The design of the part and the selection of a molding process go hand in hand. If you use gas-assisted injection molding, then the part must be designed so the gas can help hollow it out. If you prefer micro-cellular foam injection, the walls must be thick enough to withstand the process but not so thick that they create shrinkage issues. These kinds of adjustments must be made concurrently, so it is useful to consider both when it comes to upfront exploration.
Fig 2: Generative Design in Autodesk Fusion 360 leverages artificial intelligence to output dozens of design options
Even small changes in cooling time can have a major impact on cycle time, so exploring various cooling systems can produce useful results. And it can be done relatively quickly. When exploring cooling systems, the point is not to design cooling channels around ejector pins or other components of the mold, but to perform a high-level comparison.
Fig 3: Cooling is a major factor in determining mold design
Fig 4: Upfront exploration also helps with selection of material
As with the mold design, the goal of material exploration is to narrow the field to one family that has better molding characteristics for the part being manufactured. Later, you can use this insight to save time during the design and optimization stage. Because material comparisons are comparatively simple, they can also be done concurrently with part and process design or mold design.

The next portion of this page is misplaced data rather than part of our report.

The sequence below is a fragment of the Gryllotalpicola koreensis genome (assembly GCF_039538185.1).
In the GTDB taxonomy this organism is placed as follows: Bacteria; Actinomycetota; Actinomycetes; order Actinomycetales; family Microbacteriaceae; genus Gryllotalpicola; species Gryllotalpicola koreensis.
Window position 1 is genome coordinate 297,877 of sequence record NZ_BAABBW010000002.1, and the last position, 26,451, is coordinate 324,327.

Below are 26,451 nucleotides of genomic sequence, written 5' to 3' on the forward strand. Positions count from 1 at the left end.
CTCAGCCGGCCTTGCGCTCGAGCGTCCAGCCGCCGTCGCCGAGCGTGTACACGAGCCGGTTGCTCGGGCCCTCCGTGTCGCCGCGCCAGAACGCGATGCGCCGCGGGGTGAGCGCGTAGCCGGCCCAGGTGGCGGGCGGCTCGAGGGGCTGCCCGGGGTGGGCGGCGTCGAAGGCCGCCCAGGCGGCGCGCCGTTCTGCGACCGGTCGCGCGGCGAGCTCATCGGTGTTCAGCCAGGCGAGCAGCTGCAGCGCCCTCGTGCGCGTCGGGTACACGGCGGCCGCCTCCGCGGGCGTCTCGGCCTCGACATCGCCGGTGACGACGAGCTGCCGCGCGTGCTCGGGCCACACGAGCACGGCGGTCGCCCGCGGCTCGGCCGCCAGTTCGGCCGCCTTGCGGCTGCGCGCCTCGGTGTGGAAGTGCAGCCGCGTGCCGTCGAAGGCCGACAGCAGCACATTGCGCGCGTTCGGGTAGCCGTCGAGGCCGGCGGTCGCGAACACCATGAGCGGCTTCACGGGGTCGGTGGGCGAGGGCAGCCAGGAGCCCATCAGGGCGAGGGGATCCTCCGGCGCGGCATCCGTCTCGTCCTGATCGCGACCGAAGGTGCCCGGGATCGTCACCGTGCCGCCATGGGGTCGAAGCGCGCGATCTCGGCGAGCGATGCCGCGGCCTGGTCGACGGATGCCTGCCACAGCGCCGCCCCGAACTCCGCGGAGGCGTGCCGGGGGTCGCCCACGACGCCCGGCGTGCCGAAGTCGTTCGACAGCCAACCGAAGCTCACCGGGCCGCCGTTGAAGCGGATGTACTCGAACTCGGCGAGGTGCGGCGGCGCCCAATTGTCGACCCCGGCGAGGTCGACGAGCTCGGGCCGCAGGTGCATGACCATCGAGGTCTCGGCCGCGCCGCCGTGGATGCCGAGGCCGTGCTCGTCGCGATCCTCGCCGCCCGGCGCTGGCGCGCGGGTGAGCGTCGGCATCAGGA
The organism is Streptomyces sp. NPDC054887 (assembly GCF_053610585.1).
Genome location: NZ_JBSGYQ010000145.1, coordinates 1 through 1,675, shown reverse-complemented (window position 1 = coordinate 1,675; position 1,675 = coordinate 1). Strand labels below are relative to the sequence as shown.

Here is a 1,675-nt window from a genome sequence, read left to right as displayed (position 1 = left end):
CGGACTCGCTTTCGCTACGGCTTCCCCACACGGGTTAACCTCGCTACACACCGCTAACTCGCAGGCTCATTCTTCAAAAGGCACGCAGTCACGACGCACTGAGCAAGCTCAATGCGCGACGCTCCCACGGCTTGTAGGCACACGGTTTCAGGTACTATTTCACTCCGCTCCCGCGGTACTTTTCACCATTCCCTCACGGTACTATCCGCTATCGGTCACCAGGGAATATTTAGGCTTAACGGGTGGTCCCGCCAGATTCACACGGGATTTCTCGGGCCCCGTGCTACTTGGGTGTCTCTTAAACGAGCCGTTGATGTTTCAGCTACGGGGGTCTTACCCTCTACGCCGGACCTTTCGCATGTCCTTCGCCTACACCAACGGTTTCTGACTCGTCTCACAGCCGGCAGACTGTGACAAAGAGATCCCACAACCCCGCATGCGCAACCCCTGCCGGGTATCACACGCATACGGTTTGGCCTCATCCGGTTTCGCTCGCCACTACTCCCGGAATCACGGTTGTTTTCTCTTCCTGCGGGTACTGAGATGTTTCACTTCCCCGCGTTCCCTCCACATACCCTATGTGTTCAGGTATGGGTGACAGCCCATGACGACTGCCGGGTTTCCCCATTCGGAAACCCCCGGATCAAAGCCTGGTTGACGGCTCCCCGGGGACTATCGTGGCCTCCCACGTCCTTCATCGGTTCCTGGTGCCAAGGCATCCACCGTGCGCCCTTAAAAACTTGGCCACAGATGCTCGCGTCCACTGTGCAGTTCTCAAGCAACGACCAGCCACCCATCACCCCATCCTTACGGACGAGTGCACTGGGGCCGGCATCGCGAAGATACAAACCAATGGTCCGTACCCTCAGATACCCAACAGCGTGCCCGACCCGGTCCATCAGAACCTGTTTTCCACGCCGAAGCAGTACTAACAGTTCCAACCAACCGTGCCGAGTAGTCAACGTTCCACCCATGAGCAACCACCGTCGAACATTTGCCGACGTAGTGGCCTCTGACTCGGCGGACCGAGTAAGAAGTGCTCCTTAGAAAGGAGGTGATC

In general, there are many ways to optimize the variables of injection molding, most of which involve simulation software such as Autodesk Moldflow. The realization of our unique & differentiated vision of process design and manufacturing typically requires several elements:
- a rich repository of process-aware material data to power accurate insights
- a design optimization solution like in Autodesk Moldflow Insight, capable of leveraging the accumulated knowledge, expertise, and imagination of the engineering team
- comprehensive process analysis to capture the impact and possibilities of manufacturing
- a rich toolset of post processing treatments and hybrid applications to reflect the final as-designed intent
- a suite of analysis solutions capable of capturing the combination of materials and manufacturing process so the physical response of the as-manufactured design can be properly understood
- a combined model reflecting the reality of materials and manufacturing process interactions so that a physical response of the as-manufactured design can be properly understood
Fig 5: Design and production cycle time comparison with and without upfront exploration
Upfront exploration and optimization help you understand which approach will work best for a given project, or which aspect of a project would benefit from further exploration. This expertise gives mold engineers a distinct advantage for overcoming new part design challenges, process requirements, and material characteristics, as well as dealing with the familiar pressures of time, cost, and profitability.
If you are interested in learning more about plastics and injection molding, take a look at our 4-part webinar series, Plastics 101.